political prosecutions and just to be safe you're willing to give up some
(source: New York Times)
Crime labs in disarray over DNA profiles, report says
Nearly 2 years after the U.S. government allocated $28.5 million to help
state and local crime labs reduce a massive backlog of untested DNA
samples, less than half of the money has been used, a Justice Department
report said Monday.
The federal DNA initiative was touted as a way to speed up investigations
into thousands of homicides, rapes and other crimes. It is in such
disarray that Justice Department inspectors were unable to determine
precisely how many DNA analyses had been done as part of the program,
which has spent about $11.6 million.
Monday's report by Glenn Fine, the Justice Department's inspector general,
reflected the difficulty federal officials have had in building a national
DNA database that includes information from state crime-lab databases.
Some states, such as Virginia, have spent millions of dollars to build
databases to help create the federal system; several other states have not
made DNA testing such a high priority.
The federal database, maintained by the FBI, includes more than 1.7
million profiles. The database is used by crime labs nationwide to match
DNA evidence from unsolved crimes to such evidence from other crime scenes
DNA, which can be present in blood, saliva, semen and other evidence,
holds an individual's unique genetic code.
Fine's report also said that communication between states and the federal
database was a problem. The report said that more than 2,500 completed DNA
profiles have not been added to the FBI's Combined DNA Index System
(CODIS), delaying the profiles' usefulness in criminal investigations.
In some cases, DNA analyses had been completed for more than a year and
not been cataloged with the FBI database.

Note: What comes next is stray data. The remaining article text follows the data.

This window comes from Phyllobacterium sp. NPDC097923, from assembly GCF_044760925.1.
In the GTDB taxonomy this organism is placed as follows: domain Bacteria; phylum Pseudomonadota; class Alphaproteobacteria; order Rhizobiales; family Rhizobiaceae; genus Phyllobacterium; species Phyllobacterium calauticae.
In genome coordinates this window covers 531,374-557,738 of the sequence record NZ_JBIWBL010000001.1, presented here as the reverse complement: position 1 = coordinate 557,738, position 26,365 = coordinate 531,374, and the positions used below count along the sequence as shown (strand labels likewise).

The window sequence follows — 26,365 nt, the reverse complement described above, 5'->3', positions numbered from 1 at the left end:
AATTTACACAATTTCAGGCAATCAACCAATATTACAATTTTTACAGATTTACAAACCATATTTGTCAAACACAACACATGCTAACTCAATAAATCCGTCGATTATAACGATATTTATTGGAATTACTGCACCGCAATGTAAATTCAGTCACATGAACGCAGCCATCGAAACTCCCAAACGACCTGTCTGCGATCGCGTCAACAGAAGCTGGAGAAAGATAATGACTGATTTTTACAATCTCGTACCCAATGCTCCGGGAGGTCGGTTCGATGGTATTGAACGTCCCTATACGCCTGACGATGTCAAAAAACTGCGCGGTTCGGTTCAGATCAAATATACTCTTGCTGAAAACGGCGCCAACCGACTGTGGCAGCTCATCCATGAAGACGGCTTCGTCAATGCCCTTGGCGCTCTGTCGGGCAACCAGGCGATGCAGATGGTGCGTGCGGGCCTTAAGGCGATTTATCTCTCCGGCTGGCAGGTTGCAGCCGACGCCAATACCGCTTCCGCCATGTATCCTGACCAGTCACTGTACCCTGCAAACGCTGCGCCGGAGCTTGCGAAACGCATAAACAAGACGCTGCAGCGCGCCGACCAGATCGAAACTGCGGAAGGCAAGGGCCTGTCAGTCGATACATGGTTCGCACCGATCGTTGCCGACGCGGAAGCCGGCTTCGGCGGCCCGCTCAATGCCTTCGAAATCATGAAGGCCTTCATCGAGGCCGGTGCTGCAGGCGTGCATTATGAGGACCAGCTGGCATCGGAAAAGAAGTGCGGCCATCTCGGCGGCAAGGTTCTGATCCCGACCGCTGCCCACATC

"The crime-fighting potential of these profiles cannot be realized until
they are uploaded into the CODIS, where they can be matched to convicted
offenders or other crime-scene evidence," the report said.
Earlier this year, the Justice Department estimated that more than 540,000
criminal cases involving biological evidence were awaiting DNA testing in
state and local laboratories. That number included 52,000 murders and
169,000 sexual assaults.
"In our judgment, significant delays in drawing down funding serve as
indicators that state grantees are not using program funds to increase
their analytic capacity," said the report, which called for DNA database
managers to make sure that completed profiles are filed with the FBI
repository more quickly."
(source: USA Today)
After Ashcroft A critic of the attorney general explains why he thinks the
outgoing Bush appointee is the 'one of the worst weve ever had' - and
whether the presidents new choice will be any better
President George W. Bush announced Wednesday that he had selected White
House counsel Alberto Gonzales as his nominee to succeed outgoing Attorney
General John Ashcroft. A polarizing figure in the Bush administrations
first term, Ashcroft was instrumental in creating the USA Patriot Act,
tightening enforcement of immigration laws and overseeing changes at the
FBI to bolster its counterterrorism role. In a 5-page handwritten letter,
Ashcroft, the nation's top federal law-enforcement official, told the
president: "The objective of securing the safety of Americans from crime
and terror has been achieved - Americans have been spared the violence and
savagery of terrorist attacks on our soil since September 11, 2001."
Throughout his tenure, Ashcroft was a lighting-rod to his detractors. They
claim the Patriot Act goes too far in restricting civil liberties and that
the Department of Justice rashly rounded up thousands of Muslim and Arab
men on immigration charges, ultimately convicting none of them with
terrorism. Georgetown University Law Center professor David Cole is one
such critic. The author of last year's "Enemy Aliens: Double Standards and
Constitutional Freedoms in the War on Terrorism" ( New Press ) goes so far
as to claim that Ashcroft was "one of the worst" attorney generals in the
countrys history and that new nominee Gonzales does not instill much more
Cole spoke with NEWSWEEKs Brian Braiker about the outgoing attorney
generals legacy. Excerpts:
NEWSWEEK: What do you think Ashcrofts legacy will be? David Cole: I think
his legacy is going to be as one of the worst attorney generals weve ever
had, not only in terms of the constitutional freedoms this country stands
for but also in terms of national security.
Those are two different things. National security, how so? I think that
his overzealous reaction to the attacks of September 11, his sweeping
practices, have created so much resentment and animosity within the Arab
and Muslim world - both in the United States and, more troublingly,